My cooking column

My DIY column #1

Coverage of school holiday concert

7 thoughts on “AOL’s New Patch.com Is A Good Thing For Freelance Writers”

  1. I have been loving writing for my local Patch.com site too. The editor and other staff members are nice, and payment is prompt and easy, and the assignments are usually really fun. What could be better?

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  2. Your Patch outlets must be a whole different ballgame..here in Los Angeles, Patch sucks.

    I have been writing for Manhattan Beach Patch for a few months now. They took their time paying me. Finally, I wrote 2 articles back in January that I have NOT been paid for, and the editor is blowing me off. She won’t reply to my emails or messages. And I’ve found a lot of freelancers having the same problem.

    AOL is just a terrible company to work for. Google “Patch sweatshop” to read all the articles about how they overwork their editors!

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    1. Wow, Sandra. I can’t believe that you’re having that much trouble! I have worked with two local Patch pages and haven’t had any trouble with payment. Actually, there was one time where their payroll department was having an issue, so we were all paid a week late, but my editors (especially the one I work with the most on a regular basis) always respond to emails and get payments out on the right day.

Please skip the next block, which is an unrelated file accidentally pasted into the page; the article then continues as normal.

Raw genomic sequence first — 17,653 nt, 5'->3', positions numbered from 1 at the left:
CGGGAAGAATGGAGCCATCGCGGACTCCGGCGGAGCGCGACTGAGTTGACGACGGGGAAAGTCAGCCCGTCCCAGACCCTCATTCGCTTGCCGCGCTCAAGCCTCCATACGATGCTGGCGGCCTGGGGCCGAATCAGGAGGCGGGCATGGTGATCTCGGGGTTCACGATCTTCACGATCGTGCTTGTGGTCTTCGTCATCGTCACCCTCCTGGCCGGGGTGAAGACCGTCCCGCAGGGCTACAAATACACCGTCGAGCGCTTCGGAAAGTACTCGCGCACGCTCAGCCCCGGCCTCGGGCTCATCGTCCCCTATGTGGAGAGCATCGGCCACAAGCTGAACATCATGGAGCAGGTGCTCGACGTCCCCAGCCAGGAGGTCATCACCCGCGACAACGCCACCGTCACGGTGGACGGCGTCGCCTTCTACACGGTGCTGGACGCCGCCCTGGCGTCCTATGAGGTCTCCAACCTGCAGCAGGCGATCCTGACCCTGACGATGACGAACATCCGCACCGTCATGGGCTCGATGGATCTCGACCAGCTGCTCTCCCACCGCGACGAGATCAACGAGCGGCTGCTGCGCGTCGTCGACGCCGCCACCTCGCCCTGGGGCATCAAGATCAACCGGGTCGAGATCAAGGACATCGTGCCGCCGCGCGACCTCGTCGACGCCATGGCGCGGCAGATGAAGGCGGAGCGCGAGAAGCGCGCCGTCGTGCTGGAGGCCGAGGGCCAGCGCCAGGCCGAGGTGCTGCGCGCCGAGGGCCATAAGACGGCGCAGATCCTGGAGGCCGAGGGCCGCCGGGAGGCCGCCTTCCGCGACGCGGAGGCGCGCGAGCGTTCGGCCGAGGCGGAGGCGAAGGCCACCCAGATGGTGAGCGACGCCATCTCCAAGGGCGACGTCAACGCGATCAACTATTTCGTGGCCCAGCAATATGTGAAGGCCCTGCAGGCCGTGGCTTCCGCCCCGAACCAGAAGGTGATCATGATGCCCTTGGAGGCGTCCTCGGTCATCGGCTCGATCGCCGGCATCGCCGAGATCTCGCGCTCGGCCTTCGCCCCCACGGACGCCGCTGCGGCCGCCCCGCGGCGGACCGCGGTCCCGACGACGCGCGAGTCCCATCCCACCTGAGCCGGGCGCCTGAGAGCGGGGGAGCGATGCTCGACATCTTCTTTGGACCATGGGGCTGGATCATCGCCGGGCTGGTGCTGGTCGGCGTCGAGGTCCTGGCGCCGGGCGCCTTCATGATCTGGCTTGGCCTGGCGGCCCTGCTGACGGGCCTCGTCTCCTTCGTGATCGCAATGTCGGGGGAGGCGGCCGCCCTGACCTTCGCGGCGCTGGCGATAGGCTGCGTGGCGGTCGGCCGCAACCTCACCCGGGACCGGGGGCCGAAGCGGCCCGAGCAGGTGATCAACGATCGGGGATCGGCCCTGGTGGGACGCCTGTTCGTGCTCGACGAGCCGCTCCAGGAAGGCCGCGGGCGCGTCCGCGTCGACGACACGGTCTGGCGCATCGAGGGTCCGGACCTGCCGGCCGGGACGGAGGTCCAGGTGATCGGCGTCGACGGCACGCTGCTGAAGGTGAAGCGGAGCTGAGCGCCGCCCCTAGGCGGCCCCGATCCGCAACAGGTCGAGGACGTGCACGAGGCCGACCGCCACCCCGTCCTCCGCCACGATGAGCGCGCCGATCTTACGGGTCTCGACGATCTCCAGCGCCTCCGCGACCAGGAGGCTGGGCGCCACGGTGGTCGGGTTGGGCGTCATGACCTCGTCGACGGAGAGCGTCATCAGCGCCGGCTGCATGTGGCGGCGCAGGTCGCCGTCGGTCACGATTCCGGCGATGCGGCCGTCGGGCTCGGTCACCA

It could be possible that your editor is overwhelmed (it’s an intense job; they’re basically running a start-up completely alone) and isn’t tracking their payroll properly. I would contact the regional director or manager out in your area and let them know the issues you’re having. They need to know if you’re not being paid for your work; that’s NOT how all Patch pages run and that’s completely wrong, since you’ve put in the effort and time to write those pieces.

      And I have heard complaints about AOL and freelancers, namely with Seed.com. The way I look at it is that for me, it’s steady, regular writing and payments. I’m still working on building up my freelance business, so this works for me right now. I write two weekly columns and handle news articles when I’m needed. This isn’t the only area where I’m focusing my efforts, and since I’m freelance I can of course stop any time. For now, the Patch system is working to my advantage as a writer.

      I’m sorry you’re having so much trouble and I hope it gets sorted out and you get paid for those articles you wrote! Keep me posted?

      Thanks🙂
      Kristin

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  3. AOL — the company that thinks they CAN fool all of the people all of the time.

    Goodbye paid reporters… all those new journalism jobs, gone. But — if you want to blog for FREE to help AOL’s bottom line (which gets closer and closer to being in the red every day), you are more than welcome to sign up for “Local Voices” the unpaid suckers blogging section.

    Maybe some of the paid professional journalists will comment about how long after the Patch they started with stopped giving them assignments and opted for free “How I Frost a Cupcake” stories from stay-at-home mom wanna-be writers.

    Check AOL’s stock price. It’s been tanking for the past 6 months (actually for the past year — with a spike when the greediest investors thought buying HuffPo, etc would drive up the price). But then they found out it’s the same old AOL, up to the same old AOL tricks — insiders get rich while employees, customers and investors get screwed.